Growing and taking care of vibrant geraniums

Geraniums are popular bedding plants, providing a burst of colour or fragrance throughout summer. They’re easy to grow and thrive in terracotta pots as well as traditional bedding displays. They work well planted or their own or combined with other plants such as lavender and nemesia. Some types of geranium are perfect for growing in hanging baskets.

As well as offering beautiful blooms, some geraniums, known as scented-leaf geraniums, have fragrant leaves. Choose from apple, orange, lemon, spice or lavender. They’re often sold as herbs as the leaves are edible.

Jump to Best geraniums to grow

Geranium: plant profileBotanical name: PelargoniumCommon name: GeraniumPlant type: Perennial, conservatoryFlower colours: Pink, red, purple, bronze, whitePlant in: April-MayFlowers in: May-OctoberPrune in: OctoberSun exposure: Full sunHardiness: Half hardy / tenderSoil type: Acidic / chalky / alkaline / well drained / light / sandyToxicity: Can be toxic to cats and dogs

Growing conditions vary slightly depending on the variety of geranium.

More like thisWhat’s the difference between geraniums and pelargoniums?All plants have a species or Latin name, as well as a common name. ‘Geranium’ is the common name for the species Pelargonium. Confusingly, ‘Geranium’ is also the botanical name of hardy geraniums, also known as cranesbills or ‘true geraniums’. Despite sharing a common name, geraniums (pelargoniums) and cranesbills (geraniums) are different species, and have different growing requirements.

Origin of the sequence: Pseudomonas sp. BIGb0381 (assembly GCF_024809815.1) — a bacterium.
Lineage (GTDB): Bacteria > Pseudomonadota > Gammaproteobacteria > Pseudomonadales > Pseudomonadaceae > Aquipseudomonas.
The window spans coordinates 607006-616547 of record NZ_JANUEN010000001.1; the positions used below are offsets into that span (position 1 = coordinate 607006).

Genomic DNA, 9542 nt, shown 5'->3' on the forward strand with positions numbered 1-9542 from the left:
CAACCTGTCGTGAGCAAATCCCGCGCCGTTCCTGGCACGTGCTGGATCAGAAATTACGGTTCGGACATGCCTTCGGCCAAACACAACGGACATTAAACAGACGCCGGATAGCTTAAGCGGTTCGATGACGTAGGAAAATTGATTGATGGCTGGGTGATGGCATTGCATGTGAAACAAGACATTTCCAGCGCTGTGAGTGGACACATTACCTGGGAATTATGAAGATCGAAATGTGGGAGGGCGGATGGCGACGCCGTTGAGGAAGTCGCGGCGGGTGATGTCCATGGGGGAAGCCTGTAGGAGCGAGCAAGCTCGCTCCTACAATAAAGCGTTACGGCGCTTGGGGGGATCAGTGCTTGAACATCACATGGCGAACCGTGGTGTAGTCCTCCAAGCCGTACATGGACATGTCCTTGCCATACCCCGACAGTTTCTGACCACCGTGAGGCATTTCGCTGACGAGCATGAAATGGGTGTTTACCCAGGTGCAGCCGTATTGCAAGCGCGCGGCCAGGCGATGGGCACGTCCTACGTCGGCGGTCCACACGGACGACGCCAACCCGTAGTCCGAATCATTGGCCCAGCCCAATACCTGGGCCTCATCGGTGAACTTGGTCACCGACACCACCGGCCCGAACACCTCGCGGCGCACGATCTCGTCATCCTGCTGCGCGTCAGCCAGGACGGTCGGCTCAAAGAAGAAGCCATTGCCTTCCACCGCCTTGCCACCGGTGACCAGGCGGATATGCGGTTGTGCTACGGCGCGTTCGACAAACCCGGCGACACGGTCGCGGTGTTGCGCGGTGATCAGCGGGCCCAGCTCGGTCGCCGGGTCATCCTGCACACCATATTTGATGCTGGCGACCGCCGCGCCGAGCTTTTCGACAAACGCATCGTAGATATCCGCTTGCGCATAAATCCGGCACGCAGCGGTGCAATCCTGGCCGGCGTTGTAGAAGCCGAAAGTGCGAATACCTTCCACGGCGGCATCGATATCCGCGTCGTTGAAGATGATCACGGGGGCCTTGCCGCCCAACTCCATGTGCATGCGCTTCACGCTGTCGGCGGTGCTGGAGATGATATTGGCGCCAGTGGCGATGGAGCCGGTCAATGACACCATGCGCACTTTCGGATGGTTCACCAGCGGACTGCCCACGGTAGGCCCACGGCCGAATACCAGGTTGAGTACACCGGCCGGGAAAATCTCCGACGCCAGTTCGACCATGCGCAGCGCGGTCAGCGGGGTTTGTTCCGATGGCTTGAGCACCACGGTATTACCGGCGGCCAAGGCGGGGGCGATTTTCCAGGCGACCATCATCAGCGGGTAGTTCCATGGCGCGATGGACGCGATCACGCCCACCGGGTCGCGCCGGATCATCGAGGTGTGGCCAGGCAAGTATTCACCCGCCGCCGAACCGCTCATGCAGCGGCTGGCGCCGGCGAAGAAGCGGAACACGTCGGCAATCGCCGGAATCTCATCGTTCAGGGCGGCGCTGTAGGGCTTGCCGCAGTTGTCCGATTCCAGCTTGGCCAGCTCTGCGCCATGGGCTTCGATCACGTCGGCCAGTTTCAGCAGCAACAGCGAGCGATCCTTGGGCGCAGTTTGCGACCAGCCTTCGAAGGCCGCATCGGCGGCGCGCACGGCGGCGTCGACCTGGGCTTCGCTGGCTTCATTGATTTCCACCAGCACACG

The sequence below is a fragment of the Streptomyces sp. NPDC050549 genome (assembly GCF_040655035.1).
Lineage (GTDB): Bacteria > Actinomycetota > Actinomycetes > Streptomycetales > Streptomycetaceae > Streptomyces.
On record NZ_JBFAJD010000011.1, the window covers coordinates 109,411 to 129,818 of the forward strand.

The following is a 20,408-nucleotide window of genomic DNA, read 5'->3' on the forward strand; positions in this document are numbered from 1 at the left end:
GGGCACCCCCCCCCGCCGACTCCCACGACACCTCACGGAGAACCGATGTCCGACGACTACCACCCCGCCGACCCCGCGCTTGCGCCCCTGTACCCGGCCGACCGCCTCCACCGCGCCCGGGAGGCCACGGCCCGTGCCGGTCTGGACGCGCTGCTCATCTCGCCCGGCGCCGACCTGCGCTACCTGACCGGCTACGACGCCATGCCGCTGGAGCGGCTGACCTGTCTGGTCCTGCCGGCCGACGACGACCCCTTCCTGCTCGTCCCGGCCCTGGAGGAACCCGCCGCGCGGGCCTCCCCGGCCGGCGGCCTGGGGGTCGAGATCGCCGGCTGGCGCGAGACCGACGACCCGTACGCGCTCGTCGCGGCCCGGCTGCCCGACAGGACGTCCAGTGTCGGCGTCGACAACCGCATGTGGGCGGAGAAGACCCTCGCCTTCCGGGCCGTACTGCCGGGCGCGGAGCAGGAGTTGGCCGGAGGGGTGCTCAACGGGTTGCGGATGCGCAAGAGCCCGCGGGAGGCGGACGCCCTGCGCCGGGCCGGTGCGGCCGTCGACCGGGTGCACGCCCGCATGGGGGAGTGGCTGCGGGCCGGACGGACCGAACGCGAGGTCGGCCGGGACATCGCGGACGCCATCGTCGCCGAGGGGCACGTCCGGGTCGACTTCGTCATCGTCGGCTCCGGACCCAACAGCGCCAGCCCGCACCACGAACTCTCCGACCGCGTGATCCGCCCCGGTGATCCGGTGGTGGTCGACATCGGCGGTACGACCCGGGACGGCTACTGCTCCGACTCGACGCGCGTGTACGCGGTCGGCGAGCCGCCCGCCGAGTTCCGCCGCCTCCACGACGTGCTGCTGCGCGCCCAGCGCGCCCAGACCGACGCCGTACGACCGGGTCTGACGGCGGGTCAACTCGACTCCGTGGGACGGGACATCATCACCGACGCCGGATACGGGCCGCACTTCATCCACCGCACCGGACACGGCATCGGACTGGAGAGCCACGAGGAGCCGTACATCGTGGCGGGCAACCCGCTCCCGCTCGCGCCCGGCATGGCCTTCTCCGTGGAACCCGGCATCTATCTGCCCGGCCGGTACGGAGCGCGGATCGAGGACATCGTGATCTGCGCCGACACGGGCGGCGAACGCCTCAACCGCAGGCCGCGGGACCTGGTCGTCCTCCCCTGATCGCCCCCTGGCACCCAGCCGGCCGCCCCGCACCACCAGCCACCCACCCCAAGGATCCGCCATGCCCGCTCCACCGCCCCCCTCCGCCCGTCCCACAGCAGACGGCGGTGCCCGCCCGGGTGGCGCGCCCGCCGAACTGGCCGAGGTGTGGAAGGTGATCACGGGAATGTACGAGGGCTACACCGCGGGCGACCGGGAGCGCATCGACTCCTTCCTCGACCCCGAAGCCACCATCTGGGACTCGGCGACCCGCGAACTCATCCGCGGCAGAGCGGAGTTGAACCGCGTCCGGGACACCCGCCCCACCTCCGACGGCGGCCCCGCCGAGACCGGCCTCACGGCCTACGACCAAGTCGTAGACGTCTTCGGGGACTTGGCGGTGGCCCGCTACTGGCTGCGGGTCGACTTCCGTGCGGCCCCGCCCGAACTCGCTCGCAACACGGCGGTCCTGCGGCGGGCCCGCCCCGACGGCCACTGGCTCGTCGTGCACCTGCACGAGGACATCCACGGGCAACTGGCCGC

Looking for hardy geraniums? See our hardy geraniums Grow Guide.

How to grow geraniumsGrow geraniums in moist but well-drained soil in full sun. Cut back in late summer and take cuttings to insure against winter losses. Most geraniums need protection in winter – move pots indoors in autumn to ensure they grow back the following year.

Geraniums can be grown in garden soil of any types but will benefit from a neutral or alkaline soil. Grow in a position of full sun in containers, hanging baskets or flower beds.

If growing under glass, protect them from direct sun in high summer.

When growing geraniums in containers choose a peat-free multi-purpose compost with added slow-release fertiliser. Geraniums look spectacular when planted with other summer bedding plants. If planted in a good compost and kept well-watered they’ll withstand being planted tightly with other tender plants.

Here, Monty Don demonstrates how to plant pelargoniums and lavender in pots, for a beautiful display:

Geraniums are often grown as annuals and are composted at the end of summer. If you have room in a frost-free place, it’s worth trying to keep them over winter.

To overwinter geraniums, lift plants that are in garden soil or large pots and pot them into a smaller pot. This should be done before the first frost. Remove any damaged leaves and faded flowers. Cut plants back by about a third and position in a frost-free but bright place. The plants won’t go into complete dormancy so water lightly through the winter. In spring, apply a general liquid feed and increase watering. Plant out only once all danger of frost has passed, usually from late May.

If growing geraniums as house plants, you can let the plant carry on flowering into autumn, even winter. Keep indoor geraniums away from radiators or open fires.

Here, Monty Don explains how to reinvigorate overwintering geraniums by cutting them back hard before they start into growth:

To remove cutting material, cut above the third joint below the growing tip. Pinch out any flowering buds that are forming. With a clean knife remove all but the top two leaves. Recut the base of the cutting just below lowest joint.

Fill a plastic garden pot with cutting compost and firm the compost down. Water and insert the cuttings into the compost by about 1cm. Position pots in a warm but not hot place that is light. Don’t forget to label the pot if you’ve taken cuttings from lots of different varieties.

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